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Cannes Lions Content Feature

Agency-client partnership key to great work

Work that wins the hearts and minds of consumers originates from a true client-agency partnership. And this work also wins at Cannes.
Source: © Forbes  The SHEBA Hope Reef from above
Source: © Forbes Forbes The SHEBA Hope Reef from above

This was the overarching insight that came out of the recent Nahana Cannes Lions Discussion virtual event according to a panel of industry experts.

Agency-client collaboration

Tseliso Rangaka, chief creative officer, FCB and Hellocomputer Johannesburg and a Cannes Lions 2022 jury member for the Radio and Audio category notes that none of the work that wins at the level at Cannes is possible without a champion on the partner side.

“It is a complete partnership, and an agency cannot on its own take on that kind of logistical work. It’s hard, and a pain to do; that’s why we can only do this when we have partners on our client side,” he says.

Panel member, Chris Botha, group managing director at Park Advertising says it is critical to recognise the importance of relationships and partnerships. “If you are referring to your partners as vendors then you are in trouble.”

Botha’s “I wish I did that campaign” is the Hope campaign. “Conceptualised in 2019, it only won in 2021. "This shows that commitment and patience from the client.”

He also says it is an example of great work through collaboration between media and creative agencies.

“It shows how a tech partner can be a significant contributor (Google in this case). The other interesting part is that is not a TVC but a deep integration between the medium, the client and the agency.”

Susan Credle, global chair, and CO of FCB says that it is only by partnering with clients that agencies can provide creatively solve their client's business problems.

Credle also touched on purpose marketing. “This is marketing for good, not profit. And it is important to do this as there is so little trust around the world in anything."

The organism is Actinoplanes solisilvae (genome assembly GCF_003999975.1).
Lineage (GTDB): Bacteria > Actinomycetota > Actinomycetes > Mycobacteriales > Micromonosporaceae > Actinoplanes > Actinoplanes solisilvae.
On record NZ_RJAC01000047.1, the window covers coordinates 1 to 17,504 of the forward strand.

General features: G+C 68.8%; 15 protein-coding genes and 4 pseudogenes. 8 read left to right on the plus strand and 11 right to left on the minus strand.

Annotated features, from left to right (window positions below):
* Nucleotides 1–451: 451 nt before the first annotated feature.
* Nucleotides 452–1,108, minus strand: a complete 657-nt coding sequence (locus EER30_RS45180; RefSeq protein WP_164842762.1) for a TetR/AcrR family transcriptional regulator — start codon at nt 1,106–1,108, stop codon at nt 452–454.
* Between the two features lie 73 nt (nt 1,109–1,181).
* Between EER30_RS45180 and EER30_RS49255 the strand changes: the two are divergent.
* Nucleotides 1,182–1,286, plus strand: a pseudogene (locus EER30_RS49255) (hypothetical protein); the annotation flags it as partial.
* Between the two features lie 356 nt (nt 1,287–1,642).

Representing the unrepresented

Loyiso Twala, chief creative officer of McCann Joburg, judged the (new) category, Social and Influencer, at Cannes. He says that out of the 300 entries judged it is clear that brands need to be brave to represent the unrepresented.

The Grand Prix in this category, the Unfiltered History Tour of the British Museum is an example of this.

“Brands that represent communities and be cause for good win the minds and audiences. That's when brands are authentic.”

He reiterates that it is only when agency-client relations come together that these stories get told.

Solving real problems through sound

The use of sound and audio to solve real problems in the world was a reoccurring theme in the radio and audio category says Rangaka.

“We saw examples of where audio was used to ease pain, and sound as a way to show protest,” he explains. A fitting example is the Eyedar, from Horizon Therapeutics which won a Gold Lion in the Pharma category.

Doom and gloom fatigue

Elaborating Mike Barnwell, chief creative officer, HelloFCB+ says that purpose marketing works well as it taps into the minds of the consumers and gets them to love your brand.

“But it’s not always about a tear in the eye - it can be humour that connects a consumer to your brand,” he says.

He believes that humour in advertising is making a comeback. “A lot of the work featured at Cannes is cause-related, but there is some fatigue with the doom and gloom, and it is my opinion that humour is making a comeback.”

While this year he says he had to trawl the Awards to find the humour, it is there. “Heinz and Skittles took this position. “It is encouraging to see that there is an attempt to bring humour back.”

About Danette Breitenbach

Danette Breitenbach is a marketing & media editor at Previously she freelanced in the marketing and media sector, including for Bizcommunity. She was editor and publisher of AdVantage, the publication that served the marketing, media and advertising industry in southern Africa. She has worked extensively in print media, mainly B2B. She has a Masters in Financial Journalism from Wits.
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